LM - Also in chapter 3, in “A Jail Tale,” you describe reading the script from the prison inmate, even though it was 174 pages long, because, you explain, it caught and held you. In Chapter 11, you describe Alex Cox’s 179 page script as ultimately, in your judgment, justified.
Both John Milius and Walter Hill (Hill claims he got it from Alex Jacobs’ script for Point Blank) have gone on record as more-or-less “fathering” the current screenplay stylistic of ultra-lean writing with tech jargon held to almost zero, short action descriptions often held to as little as 1 or 2 words, scenes usually held to under a page (never more than 3 pages), dialogue speeches of only a few words (never longer than 3 sentences), etc. We’ve seen page counts move, prior to around 1970, from, in some cases, well above 120 pages—The Third Man (released running time of 104 minutes) is, while not in Master Scenes, 218 pages—filled with jargon and directions. Then, after 1970, they’re running, on average 120-pages. Today they’re averaging 95-110 pages. Many so-called “contained thrillers” (i.e., ultra-limited location productions such as Buried and the recent spec sale, 127 Hours) and many comedies are now running 80 – 90 pages. But, then we have William Goldman once commenting that writers should turn in drafts over 120 pages to “allow everyone to be creative” (i.e., cut them). Okay, that’s for established pros. But who, more than newbies, need to let “everyone be creative”?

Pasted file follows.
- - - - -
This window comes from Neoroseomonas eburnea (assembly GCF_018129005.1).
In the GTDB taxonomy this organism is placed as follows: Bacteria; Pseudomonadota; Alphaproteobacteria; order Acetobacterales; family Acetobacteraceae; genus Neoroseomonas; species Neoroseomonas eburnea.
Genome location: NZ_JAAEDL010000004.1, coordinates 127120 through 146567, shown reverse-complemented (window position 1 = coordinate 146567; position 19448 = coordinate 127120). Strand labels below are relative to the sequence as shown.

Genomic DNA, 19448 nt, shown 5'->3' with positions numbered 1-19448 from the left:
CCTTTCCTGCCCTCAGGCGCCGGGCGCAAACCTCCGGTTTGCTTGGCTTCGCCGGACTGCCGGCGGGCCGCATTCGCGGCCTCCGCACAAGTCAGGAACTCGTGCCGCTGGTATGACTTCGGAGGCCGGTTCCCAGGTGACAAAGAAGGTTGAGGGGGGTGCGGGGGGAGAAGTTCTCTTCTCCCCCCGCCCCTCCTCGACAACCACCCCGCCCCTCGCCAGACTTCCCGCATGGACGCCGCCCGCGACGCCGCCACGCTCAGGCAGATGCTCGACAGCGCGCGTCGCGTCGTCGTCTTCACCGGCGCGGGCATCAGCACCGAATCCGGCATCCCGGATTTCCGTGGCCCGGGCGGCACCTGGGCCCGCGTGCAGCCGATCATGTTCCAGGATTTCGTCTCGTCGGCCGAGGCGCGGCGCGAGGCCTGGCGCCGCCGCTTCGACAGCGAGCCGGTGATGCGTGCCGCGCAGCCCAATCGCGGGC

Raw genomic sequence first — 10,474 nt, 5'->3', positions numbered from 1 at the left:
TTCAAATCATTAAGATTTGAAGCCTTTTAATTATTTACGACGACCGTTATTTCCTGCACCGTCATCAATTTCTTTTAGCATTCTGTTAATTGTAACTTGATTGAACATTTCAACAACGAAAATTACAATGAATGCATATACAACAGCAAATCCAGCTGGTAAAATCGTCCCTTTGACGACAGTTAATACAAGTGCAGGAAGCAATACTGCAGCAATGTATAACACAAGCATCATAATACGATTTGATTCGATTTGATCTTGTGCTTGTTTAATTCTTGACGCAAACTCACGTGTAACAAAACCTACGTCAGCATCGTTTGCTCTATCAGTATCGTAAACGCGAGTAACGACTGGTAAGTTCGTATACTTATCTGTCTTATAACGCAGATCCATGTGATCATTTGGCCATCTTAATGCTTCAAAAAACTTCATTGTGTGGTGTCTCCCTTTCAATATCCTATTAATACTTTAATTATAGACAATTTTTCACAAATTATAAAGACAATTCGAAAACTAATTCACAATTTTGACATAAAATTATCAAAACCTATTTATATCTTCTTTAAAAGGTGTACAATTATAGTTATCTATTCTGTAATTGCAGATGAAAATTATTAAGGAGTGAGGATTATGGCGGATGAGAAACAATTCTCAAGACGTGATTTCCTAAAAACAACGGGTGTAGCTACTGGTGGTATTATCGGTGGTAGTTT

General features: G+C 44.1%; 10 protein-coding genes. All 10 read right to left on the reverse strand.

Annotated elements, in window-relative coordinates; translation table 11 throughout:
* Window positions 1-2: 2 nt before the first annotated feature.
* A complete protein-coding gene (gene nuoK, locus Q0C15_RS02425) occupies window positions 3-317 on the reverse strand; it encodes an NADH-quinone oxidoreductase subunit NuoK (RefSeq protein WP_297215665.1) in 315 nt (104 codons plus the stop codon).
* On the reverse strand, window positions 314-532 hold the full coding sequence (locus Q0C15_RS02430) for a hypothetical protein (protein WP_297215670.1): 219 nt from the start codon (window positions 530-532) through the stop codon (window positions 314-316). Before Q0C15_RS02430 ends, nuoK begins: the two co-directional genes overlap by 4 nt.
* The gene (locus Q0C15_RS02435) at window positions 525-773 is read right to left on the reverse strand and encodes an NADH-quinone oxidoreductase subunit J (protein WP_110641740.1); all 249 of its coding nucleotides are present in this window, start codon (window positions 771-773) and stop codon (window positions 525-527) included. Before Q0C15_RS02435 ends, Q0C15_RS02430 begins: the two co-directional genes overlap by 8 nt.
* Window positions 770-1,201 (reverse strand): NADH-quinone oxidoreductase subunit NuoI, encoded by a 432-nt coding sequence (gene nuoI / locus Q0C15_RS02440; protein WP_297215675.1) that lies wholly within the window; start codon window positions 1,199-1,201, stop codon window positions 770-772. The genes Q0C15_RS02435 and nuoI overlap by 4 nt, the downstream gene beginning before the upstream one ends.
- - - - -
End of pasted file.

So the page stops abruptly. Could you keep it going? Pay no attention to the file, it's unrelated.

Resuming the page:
Resolved, then: 100 pages is the new 120. Attention newbie screenwriters: if you think that makes it easier, think again—it recalls the famous line, “I would have written a shorter letter but I didn’t have time.” Producers and studios (not to mention audiences) expect 2 hours of story content squeezed into that 95-110 minute screenplay.
So, is there ever any room today for scripts from non-established screenwriters, running above 120 pages, above even 130—a length Lew Hunter calls “obscene”— even if they otherwise exhibit good lean writing? (If you haven’t guessed by now, I have a 137-page epic horror script, The Jupe. I feel it’s still quite lean, most-definitely mean, and certainly NOT obscene.)
RW - I'm with Lew [Hunter, author of Screenwriting 434]. Sight unseen, I plead with you to lose 30 pages from your horror script. I may be wrong. As you point out, I myself provide in my book examples of exceptions. But exceptions are just that: exceptions. If you mistake the exception for the rule you will fall on your face almost every time.
Goldman is Goldman. He comes out of literature, best-selling novels, and is naturally bent on more description, which is appropriate in novels but not in screenplays. Because he's Goldman, a lot more is tolerated. His Butch and Sundance script, which is provided in the appendix of his first screenwriting book Adventures in the Screen Trade, is an example of what not to do. It is way, way, WAY over-descriptive, a chore to read. The fine story and brilliant characters are lost in the firestorm of language.
Also, Goldman's not “spec-ing” but working on commissioned deals. Those drafts are always read through from start to finish; not so with an overlong “spec” script [speculatively-written, not assigned and paid-for in advance by a producer or studio] written by a new writer. Less is more. Yes, 100 is the new 120, and 90 to 100 is even better. Here's a multiple choice question: how long should a screenplay be? A) Too long? B) Too short? C) Exactly the right length? Answer: B) Too short. Exactly the right length is: Too short. Audiences should leave the theater wanting more. They should be not glad, but sorry, that the movie ended.